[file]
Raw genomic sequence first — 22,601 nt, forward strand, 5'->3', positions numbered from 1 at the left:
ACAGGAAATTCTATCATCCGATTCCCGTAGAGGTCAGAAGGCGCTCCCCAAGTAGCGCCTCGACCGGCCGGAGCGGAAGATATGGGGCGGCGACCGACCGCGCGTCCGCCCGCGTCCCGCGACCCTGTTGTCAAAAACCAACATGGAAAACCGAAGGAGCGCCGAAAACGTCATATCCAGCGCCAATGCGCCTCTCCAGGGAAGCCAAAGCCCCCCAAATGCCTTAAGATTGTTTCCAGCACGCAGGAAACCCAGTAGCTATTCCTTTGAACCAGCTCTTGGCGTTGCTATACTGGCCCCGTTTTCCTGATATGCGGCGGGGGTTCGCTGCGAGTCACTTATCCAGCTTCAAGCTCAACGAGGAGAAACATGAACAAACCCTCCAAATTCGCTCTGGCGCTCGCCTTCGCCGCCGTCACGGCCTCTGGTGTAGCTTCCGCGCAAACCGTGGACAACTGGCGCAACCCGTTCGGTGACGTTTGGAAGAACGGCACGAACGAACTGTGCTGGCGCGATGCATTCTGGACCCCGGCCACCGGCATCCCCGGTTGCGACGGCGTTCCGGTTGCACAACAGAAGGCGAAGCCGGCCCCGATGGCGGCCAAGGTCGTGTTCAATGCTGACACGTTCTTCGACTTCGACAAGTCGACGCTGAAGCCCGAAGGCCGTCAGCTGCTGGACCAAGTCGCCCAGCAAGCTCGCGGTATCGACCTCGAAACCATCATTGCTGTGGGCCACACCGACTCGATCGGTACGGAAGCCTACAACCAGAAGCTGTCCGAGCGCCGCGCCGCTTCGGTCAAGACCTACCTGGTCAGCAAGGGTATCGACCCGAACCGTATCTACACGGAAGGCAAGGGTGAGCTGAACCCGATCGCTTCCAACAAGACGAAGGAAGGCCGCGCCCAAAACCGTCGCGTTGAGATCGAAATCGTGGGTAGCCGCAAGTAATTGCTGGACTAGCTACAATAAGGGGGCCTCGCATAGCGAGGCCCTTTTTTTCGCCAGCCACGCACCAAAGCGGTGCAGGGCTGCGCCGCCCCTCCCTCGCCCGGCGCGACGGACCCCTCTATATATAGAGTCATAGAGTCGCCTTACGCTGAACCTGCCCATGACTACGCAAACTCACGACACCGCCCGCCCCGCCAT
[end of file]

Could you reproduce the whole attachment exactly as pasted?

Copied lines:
Raw genomic sequence first — 22,601 nt, forward strand, 5'->3', positions numbered from 1 at the left:
ACAGGAAATTCTATCATCCGATTCCCGTAGAGGTCAGAAGGCGCTCCCCAAGTAGCGCCTCGACCGGCCGGAGCGGAAGATATGGGGCGGCGACCGACCGCGCGTCCGCCCGCGTCCCGCGACCCTGTTGTCAAAAACCAACATGGAAAACCGAAGGAGCGCCGAAAACGTCATATCCAGCGCCAATGCGCCTCTCCAGGGAAGCCAAAGCCCCCCAAATGCCTTAAGATTGTTTCCAGCACGCAGGAAACCCAGTAGCTATTCCTTTGAACCAGCTCTTGGCGTTGCTATACTGGCCCCGTTTTCCTGATATGCGGCGGGGGTTCGCTGCGAGTCACTTATCCAGCTTCAAGCTCAACGAGGAGAAACATGAACAAACCCTCCAAATTCGCTCTGGCGCTCGCCTTCGCCGCCGTCACGGCCTCTGGTGTAGCTTCCGCGCAAACCGTGGACAACTGGCGCAACCCGTTCGGTGACGTTTGGAAGAACGGCACGAACGAACTGTGCTGGCGCGATGCATTCTGGACCCCGGCCACCGGCATCCCCGGTTGCGACGGCGTTCCGGTTGCACAACAGAAGGCGAAGCCGGCCCCGATGGCGGCCAAGGTCGTGTTCAATGCTGACACGTTCTTCGACTTCGACAAGTCGACGCTGAAGCCCGAAGGCCGTCAGCTGCTGGACCAAGTCGCCCAGCAAGCTCGCGGTATCGACCTCGAAACCATCATTGCTGTGGGCCACACCGACTCGATCGGTACGGAAGCCTACAACCAGAAGCTGTCCGAGCGCCGCGCCGCTTCGGTCAAGACCTACCTGGTCAGCAAGGGTATCGACCCGAACCGTATCTACACGGAAGGCAAGGGTGAGCTGAACCCGATCGCTTCCAACAAGACGAAGGAAGGCCGCGCCCAAAACCGTCGCGTTGAGATCGAAATCGTGGGTAGCCGCAAGTAATTGCTGGACTAGCTACAATAAGGGGGCCTCGCATAGCGAGGCCCTTTTTTTCGCCAGCCACGCACCAAAGCGGTGCAGGGCTGCGCCGCCCCTCCCTCGCCCGGCGCGACGGACCCCTCTATATATAGAGTCATAGAGTCGCCTTACGCTGAACCTGCCCATGACTACGCAAACTCACGACACCGCCCGCCCCGCCAT